The practice of integrity is mainly about balancing competing duties. For instance when loyalty to a friend, boss, colleague or political party, competes with the duty of truthfulness to the public. Corporate employees and political officials often have difficulty identifying competing duties. Without a method to identify and resolve them, people tend to default to the easiest or most self-interested outcome with devastating results.
Integrity is a skill that can be taught and practiced. It is not an innate talent that can be accessed intuitively and fulfilled willfully. This startling reality is why integrity is so widely breached, yet no one considers himself deficient in integrity. Our private consulting will guide business and political leaders in the long-term practice of integrity.
We can train business and political leaders not simply to manage their codes of ethics, but to train their officials in the skill of complex decision-making, when there is no code telling you what to do.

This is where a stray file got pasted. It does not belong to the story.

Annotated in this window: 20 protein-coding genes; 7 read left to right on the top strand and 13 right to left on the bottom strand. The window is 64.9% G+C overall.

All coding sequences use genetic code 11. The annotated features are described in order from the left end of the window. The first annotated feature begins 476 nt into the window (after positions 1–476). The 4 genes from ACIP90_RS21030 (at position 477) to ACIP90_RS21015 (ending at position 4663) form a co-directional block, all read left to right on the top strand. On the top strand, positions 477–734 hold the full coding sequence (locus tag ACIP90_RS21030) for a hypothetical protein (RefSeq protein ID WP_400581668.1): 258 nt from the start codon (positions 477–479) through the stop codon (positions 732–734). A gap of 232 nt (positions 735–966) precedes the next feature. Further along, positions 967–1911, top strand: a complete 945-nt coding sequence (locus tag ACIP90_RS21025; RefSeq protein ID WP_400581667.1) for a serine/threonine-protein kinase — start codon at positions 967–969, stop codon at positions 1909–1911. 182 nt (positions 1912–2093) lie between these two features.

IntegrityIntensive teaches managers and business professionals how to identify and balance competing duties when no written code of conduct is clear. The practice of integrity in business is key to a successful company.
“The feedback from my colleagues in the business consulting community has been fantastic. This method of practicing integrity relieves business leaders from the world of compliance and opens up possibilities of managing complex duties innovatively”
Leadership in the public service is not simply a matter of compliance with regulations, but rather, finding a way to balance complex duties.
The practice of integrity is about choices between competing duties. That’s what we train you to do: balance duties and understand ethical decisions. Workshop training processes scenarios, deceptively simple ones at first, then gradually increasing in complexity.
“Stu presented a highly entertaining and illuminating presentation on the nature of public integrity… This was far more than a routine presentation on ethics regulations but rather a method to address tough conflicts. . . Many of the 300 attendees came up to me after the presentation to express how original, thought provoking, and most importantly, useful, they thought Mr. Brody’s presentation was”